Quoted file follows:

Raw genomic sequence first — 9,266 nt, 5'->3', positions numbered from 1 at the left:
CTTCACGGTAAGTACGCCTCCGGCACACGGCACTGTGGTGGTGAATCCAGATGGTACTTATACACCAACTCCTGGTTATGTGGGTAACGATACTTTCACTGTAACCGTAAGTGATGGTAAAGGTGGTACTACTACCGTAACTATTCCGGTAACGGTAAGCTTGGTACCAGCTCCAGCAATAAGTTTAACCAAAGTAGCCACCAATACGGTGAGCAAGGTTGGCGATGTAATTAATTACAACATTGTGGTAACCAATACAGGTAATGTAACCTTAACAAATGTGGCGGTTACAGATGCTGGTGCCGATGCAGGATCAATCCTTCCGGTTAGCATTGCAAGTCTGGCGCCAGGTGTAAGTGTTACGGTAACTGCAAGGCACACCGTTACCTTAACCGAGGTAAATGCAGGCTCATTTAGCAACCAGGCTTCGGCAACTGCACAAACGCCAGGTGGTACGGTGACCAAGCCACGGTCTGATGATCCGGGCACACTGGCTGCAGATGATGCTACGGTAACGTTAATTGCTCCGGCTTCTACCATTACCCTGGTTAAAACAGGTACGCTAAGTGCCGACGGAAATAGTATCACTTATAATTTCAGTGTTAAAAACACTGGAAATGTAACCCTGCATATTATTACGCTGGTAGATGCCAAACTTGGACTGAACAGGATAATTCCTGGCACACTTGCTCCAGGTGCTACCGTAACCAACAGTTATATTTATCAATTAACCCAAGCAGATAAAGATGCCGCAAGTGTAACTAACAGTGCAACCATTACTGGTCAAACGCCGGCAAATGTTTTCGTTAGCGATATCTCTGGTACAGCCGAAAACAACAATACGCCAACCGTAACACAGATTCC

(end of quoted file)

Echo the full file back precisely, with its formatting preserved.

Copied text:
Raw genomic sequence first — 9,266 nt, 5'->3', positions numbered from 1 at the left:
CTTCACGGTAAGTACGCCTCCGGCACACGGCACTGTGGTGGTGAATCCAGATGGTACTTATACACCAACTCCTGGTTATGTGGGTAACGATACTTTCACTGTAACCGTAAGTGATGGTAAAGGTGGTACTACTACCGTAACTATTCCGGTAACGGTAAGCTTGGTACCAGCTCCAGCAATAAGTTTAACCAAAGTAGCCACCAATACGGTGAGCAAGGTTGGCGATGTAATTAATTACAACATTGTGGTAACCAATACAGGTAATGTAACCTTAACAAATGTGGCGGTTACAGATGCTGGTGCCGATGCAGGATCAATCCTTCCGGTTAGCATTGCAAGTCTGGCGCCAGGTGTAAGTGTTACGGTAACTGCAAGGCACACCGTTACCTTAACCGAGGTAAATGCAGGCTCATTTAGCAACCAGGCTTCGGCAACTGCACAAACGCCAGGTGGTACGGTGACCAAGCCACGGTCTGATGATCCGGGCACACTGGCTGCAGATGATGCTACGGTAACGTTAATTGCTCCGGCTTCTACCATTACCCTGGTTAAAACAGGTACGCTAAGTGCCGACGGAAATAGTATCACTTATAATTTCAGTGTTAAAAACACTGGAAATGTAACCCTGCATATTATTACGCTGGTAGATGCCAAACTTGGACTGAACAGGATAATTCCTGGCACACTTGCTCCAGGTGCTACCGTAACCAACAGTTATATTTATCAATTAACCCAAGCAGATAAAGATGCCGCAAGTGTAACTAACAGTGCAACCATTACTGGTCAAACGCCGGCAAATGTTTTCGTTAGCGATATCTCTGGTACAGCCGAAAACAACAATACGCCAACCGTAACACAGATTCC